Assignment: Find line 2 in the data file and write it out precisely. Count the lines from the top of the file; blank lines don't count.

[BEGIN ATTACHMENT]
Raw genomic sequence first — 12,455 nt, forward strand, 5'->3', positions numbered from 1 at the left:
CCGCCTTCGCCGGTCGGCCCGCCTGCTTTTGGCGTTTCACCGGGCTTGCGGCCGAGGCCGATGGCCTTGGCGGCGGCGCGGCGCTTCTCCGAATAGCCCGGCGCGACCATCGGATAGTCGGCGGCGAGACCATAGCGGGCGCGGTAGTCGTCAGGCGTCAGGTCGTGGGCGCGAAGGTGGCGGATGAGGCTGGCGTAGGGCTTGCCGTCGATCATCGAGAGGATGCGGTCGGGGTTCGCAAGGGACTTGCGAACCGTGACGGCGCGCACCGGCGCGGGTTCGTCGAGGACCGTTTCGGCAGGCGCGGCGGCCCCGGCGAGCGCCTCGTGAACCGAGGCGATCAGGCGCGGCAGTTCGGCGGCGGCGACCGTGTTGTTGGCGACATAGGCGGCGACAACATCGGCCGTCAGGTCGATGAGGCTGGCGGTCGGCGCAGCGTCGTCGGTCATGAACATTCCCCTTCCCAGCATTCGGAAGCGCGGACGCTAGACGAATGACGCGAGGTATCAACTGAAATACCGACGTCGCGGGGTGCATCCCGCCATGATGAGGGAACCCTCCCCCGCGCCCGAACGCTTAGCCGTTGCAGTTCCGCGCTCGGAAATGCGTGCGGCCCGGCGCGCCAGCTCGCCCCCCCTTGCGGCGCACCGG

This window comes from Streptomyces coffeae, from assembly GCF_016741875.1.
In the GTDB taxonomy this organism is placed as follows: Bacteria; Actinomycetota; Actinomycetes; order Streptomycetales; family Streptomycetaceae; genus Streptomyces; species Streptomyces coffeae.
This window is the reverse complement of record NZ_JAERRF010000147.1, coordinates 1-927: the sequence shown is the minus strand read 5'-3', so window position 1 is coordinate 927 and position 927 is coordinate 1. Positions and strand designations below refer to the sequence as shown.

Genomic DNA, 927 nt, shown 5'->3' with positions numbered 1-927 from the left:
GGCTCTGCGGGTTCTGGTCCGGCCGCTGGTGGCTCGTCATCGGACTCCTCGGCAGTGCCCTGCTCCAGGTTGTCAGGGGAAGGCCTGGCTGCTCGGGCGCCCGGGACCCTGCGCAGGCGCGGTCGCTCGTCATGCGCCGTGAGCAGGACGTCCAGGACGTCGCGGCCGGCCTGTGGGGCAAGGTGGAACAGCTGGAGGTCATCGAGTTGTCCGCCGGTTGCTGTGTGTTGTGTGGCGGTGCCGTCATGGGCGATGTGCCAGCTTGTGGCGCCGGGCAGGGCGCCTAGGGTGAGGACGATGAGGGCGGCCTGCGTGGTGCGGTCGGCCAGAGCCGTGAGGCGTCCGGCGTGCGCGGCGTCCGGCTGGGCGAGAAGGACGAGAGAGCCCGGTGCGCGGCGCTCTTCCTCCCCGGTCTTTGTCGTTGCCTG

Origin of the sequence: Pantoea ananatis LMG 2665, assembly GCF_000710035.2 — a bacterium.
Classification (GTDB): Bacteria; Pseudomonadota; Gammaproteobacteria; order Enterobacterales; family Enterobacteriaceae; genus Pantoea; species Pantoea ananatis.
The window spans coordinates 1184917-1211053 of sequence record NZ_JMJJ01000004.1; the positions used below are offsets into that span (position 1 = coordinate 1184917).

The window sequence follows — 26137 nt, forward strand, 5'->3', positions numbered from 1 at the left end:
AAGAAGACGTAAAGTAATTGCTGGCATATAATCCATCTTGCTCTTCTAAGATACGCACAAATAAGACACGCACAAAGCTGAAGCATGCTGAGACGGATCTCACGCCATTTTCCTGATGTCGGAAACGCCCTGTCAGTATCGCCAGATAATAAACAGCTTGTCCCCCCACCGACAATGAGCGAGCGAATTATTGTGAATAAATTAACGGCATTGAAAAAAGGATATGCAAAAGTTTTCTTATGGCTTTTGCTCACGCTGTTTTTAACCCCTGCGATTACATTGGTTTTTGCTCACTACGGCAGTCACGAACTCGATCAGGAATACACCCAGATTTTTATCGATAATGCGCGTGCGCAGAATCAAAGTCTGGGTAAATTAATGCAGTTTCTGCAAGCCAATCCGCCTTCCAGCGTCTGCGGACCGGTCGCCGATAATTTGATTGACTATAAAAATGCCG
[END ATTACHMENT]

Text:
CCGCCTTCGCCGGTCGGCCCGCCTGCTTTTGGCGTTTCACCGGGCTTGCGGCCGAGGCCGATGGCCTTGGCGGCGGCGCGGCGCTTCTCCGAATAGCCCGGCGCGACCATCGGATAGTCGGCGGCGAGACCATAGCGGGCGCGGTAGTCGTCAGGCGTCAGGTCGTGGGCGCGAAGGTGGCGGATGAGGCTGGCGTAGGGCTTGCCGTCGATCATCGAGAGGATGCGGTCGGGGTTCGCAAGGGACTTGCGAACCGTGACGGCGCGCACCGGCGCGGGTTCGTCGAGGACCGTTTCGGCAGGCGCGGCGGCCCCGGCGAGCGCCTCGTGAACCGAGGCGATCAGGCGCGGCAGTTCGGCGGCGGCGACCGTGTTGTTGGCGACATAGGCGGCGACAACATCGGCCGTCAGGTCGATGAGGCTGGCGGTCGGCGCAGCGTCGTCGGTCATGAACATTCCCCTTCCCAGCATTCGGAAGCGCGGACGCTAGACGAATGACGCGAGGTATCAACTGAAATACCGACGTCGCGGGGTGCATCCCGCCATGATGAGGGAACCCTCCCCCGCGCCCGAACGCTTAGCCGTTGCAGTTCCGCGCTCGGAAATGCGTGCGGCCCGGCGCGCCAGCTCGCCCCCCCTTGCGGCGCACCGG